Marijuana as medicine
April 14, 2007
Orange County supervisors should honor voters' wishes.
Californians want doctors to be able to prescribe marijuana to patients who would benefit from it, but federal law makes it illegal to sell or possess it. On Tuesday, Orange County supervisors will decide what to do about the conflict.
It's easy to argue this one either way, since there is no question that some people abuse the privilege and turn medical marijuana into the makings of pot parties. But there is no question either than some sick people, desperate for relief from pain or nausea, find no better medication than marijuana, and they should have it. That benefit far outweighs any disadvantages.
California voters approved medical use of marijuana more than 10 years ago by a comfortable margin, and since then polls show even stronger support of the idea. A state law in effect since 2004 set up the ID program, which is voluntary and is supported by a $66 fee.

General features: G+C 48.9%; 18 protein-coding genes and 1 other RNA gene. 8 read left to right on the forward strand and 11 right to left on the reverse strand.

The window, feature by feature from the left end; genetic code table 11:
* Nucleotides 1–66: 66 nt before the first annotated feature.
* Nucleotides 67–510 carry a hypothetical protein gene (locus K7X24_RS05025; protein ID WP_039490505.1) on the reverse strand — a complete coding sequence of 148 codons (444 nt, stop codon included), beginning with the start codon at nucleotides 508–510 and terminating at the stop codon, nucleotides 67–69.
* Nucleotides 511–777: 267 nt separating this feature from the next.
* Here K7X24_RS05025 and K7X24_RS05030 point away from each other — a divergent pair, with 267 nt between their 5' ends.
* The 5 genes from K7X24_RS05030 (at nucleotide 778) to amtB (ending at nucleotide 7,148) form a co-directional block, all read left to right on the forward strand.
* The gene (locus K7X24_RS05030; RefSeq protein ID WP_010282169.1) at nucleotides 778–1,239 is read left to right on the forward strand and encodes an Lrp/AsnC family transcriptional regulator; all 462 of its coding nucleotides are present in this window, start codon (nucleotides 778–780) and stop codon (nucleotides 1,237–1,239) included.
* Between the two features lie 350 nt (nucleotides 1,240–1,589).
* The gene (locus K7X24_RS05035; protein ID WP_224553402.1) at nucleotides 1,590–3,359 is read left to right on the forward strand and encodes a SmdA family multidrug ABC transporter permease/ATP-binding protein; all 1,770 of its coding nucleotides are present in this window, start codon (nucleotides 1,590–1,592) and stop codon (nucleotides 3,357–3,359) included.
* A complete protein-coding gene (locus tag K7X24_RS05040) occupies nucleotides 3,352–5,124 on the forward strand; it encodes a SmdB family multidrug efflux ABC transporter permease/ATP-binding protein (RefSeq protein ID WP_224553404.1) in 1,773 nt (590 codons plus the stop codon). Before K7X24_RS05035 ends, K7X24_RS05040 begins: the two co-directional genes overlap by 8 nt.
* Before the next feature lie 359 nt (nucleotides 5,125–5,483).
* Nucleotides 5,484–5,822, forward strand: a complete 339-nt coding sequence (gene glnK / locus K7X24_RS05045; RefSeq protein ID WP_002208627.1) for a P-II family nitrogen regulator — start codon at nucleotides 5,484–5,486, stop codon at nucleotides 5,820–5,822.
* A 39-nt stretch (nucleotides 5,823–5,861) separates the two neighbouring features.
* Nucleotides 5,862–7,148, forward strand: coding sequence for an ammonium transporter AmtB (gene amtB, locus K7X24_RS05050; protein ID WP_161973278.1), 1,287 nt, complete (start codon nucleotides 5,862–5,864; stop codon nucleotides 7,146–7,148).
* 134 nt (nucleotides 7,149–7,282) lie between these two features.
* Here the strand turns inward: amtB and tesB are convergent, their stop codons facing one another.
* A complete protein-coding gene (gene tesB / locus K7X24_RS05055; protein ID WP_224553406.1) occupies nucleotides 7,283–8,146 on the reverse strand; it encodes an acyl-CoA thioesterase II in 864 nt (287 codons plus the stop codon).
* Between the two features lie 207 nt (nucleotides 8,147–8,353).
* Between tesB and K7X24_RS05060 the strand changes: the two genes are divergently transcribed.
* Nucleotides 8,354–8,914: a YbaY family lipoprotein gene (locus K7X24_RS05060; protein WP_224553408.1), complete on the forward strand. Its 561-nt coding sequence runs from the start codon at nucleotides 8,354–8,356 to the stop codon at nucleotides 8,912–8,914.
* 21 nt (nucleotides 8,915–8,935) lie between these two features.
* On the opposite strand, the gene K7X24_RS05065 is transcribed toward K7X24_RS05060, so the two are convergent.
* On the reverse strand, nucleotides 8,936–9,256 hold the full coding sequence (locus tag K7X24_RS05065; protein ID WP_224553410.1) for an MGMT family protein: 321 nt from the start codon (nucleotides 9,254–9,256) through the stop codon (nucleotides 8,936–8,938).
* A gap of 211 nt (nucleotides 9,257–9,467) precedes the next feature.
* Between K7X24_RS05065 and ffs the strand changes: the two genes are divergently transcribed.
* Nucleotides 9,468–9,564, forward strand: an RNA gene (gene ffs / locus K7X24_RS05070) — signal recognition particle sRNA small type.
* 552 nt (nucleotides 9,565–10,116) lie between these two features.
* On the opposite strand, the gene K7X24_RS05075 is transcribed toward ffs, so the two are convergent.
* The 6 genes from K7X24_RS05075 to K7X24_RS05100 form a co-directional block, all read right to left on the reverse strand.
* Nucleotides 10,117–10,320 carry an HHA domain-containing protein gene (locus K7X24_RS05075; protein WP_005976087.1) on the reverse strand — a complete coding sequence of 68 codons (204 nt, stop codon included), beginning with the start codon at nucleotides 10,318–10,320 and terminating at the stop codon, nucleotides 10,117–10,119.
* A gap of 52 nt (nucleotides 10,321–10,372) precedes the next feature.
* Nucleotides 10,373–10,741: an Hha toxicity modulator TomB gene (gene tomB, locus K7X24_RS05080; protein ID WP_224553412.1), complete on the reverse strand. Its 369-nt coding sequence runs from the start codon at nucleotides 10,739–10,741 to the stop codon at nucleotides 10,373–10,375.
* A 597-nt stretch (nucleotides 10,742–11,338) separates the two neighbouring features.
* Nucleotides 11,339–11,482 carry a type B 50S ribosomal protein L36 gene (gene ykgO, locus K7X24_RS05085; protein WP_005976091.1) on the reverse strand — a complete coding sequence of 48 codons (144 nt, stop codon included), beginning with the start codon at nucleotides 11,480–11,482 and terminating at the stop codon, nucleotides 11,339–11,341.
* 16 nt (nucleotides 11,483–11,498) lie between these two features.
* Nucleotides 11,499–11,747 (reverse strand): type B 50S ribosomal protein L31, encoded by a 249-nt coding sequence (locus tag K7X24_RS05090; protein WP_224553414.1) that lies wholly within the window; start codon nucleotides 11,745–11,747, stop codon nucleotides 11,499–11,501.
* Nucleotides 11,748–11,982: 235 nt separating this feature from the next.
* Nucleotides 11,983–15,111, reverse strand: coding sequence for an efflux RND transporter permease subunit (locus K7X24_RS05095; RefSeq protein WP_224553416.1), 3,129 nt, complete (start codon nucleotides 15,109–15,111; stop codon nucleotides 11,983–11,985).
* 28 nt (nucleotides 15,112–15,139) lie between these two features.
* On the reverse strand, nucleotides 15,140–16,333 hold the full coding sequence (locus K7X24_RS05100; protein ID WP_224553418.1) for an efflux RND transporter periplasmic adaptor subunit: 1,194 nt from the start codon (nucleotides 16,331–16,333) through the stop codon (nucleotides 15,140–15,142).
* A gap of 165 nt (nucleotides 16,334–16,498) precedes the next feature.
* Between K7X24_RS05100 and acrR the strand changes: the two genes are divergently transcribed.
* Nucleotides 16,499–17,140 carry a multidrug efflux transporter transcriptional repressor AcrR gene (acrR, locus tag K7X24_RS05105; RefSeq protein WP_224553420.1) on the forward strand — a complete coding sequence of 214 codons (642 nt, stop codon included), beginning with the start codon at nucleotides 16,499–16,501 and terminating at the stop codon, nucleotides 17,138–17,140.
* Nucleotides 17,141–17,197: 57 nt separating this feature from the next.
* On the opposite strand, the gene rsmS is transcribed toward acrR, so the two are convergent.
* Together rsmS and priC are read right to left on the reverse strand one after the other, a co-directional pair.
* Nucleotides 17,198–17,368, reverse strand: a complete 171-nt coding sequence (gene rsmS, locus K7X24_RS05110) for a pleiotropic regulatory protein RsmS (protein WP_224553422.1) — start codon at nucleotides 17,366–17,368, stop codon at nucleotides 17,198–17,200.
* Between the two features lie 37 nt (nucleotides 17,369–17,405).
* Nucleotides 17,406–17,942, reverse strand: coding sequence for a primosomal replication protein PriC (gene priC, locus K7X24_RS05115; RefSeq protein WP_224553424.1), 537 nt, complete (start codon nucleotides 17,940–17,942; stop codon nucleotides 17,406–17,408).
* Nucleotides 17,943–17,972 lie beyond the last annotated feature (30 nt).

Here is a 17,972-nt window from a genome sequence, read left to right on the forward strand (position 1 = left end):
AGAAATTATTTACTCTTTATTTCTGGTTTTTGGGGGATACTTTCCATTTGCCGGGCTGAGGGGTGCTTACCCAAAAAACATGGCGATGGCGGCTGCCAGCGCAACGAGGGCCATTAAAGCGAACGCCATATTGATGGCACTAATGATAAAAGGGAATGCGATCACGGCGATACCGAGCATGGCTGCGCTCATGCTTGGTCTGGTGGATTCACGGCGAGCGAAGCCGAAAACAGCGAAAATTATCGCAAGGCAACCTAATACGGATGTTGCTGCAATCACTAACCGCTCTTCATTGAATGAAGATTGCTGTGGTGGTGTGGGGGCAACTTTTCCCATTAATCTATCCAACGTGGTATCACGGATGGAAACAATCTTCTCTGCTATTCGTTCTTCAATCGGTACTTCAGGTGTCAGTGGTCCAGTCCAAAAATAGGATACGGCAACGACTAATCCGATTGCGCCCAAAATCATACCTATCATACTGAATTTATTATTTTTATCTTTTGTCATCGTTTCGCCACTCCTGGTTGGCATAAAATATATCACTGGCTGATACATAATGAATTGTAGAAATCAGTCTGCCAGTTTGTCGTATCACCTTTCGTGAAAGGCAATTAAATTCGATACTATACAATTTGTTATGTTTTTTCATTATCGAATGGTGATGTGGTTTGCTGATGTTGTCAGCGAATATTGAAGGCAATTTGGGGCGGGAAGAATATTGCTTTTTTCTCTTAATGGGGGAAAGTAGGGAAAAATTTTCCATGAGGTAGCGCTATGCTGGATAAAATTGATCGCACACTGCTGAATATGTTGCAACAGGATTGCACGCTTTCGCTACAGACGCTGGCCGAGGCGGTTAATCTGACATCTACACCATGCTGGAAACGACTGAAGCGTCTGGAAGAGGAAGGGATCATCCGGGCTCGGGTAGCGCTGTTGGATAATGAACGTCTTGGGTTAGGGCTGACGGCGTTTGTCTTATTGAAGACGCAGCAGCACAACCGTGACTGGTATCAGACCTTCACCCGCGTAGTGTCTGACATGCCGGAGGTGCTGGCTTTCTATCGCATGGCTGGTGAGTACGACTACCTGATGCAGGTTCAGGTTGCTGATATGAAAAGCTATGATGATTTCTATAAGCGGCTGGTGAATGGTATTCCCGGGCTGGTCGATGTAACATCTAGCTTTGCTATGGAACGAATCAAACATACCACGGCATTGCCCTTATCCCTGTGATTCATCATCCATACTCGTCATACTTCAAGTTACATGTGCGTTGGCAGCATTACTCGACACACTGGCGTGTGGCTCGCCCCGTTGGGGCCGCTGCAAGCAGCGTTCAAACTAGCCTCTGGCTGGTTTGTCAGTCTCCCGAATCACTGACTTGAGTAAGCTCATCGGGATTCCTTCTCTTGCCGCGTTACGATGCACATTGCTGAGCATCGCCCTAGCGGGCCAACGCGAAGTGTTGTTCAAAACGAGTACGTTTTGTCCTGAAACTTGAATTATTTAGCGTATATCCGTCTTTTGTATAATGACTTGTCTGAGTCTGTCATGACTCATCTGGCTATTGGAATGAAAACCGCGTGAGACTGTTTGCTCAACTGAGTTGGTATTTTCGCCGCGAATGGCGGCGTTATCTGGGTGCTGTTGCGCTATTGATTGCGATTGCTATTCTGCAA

In Southern California, so far only Riverside County has a program under way in which patients, with doctors' approval, get a medical marijuana ID card and get access to the drug. Los Angeles County has approved the concept, and plans to implement it this year.
But three counties- San Bernardino, Merced and San Diego - have filed suit to block the program statewide as being superceded by federal law. A Superior Court judge ruled that the program is legal, but San Diego county supervisors have appealed that decision.
They must be smoking something. In any case, San Diego - the city at least - is hardly a model for good public policy. Officials there ought to focus on something real.
Orange County supervisors would be wise to follow state law, and the clear wishes of California voters.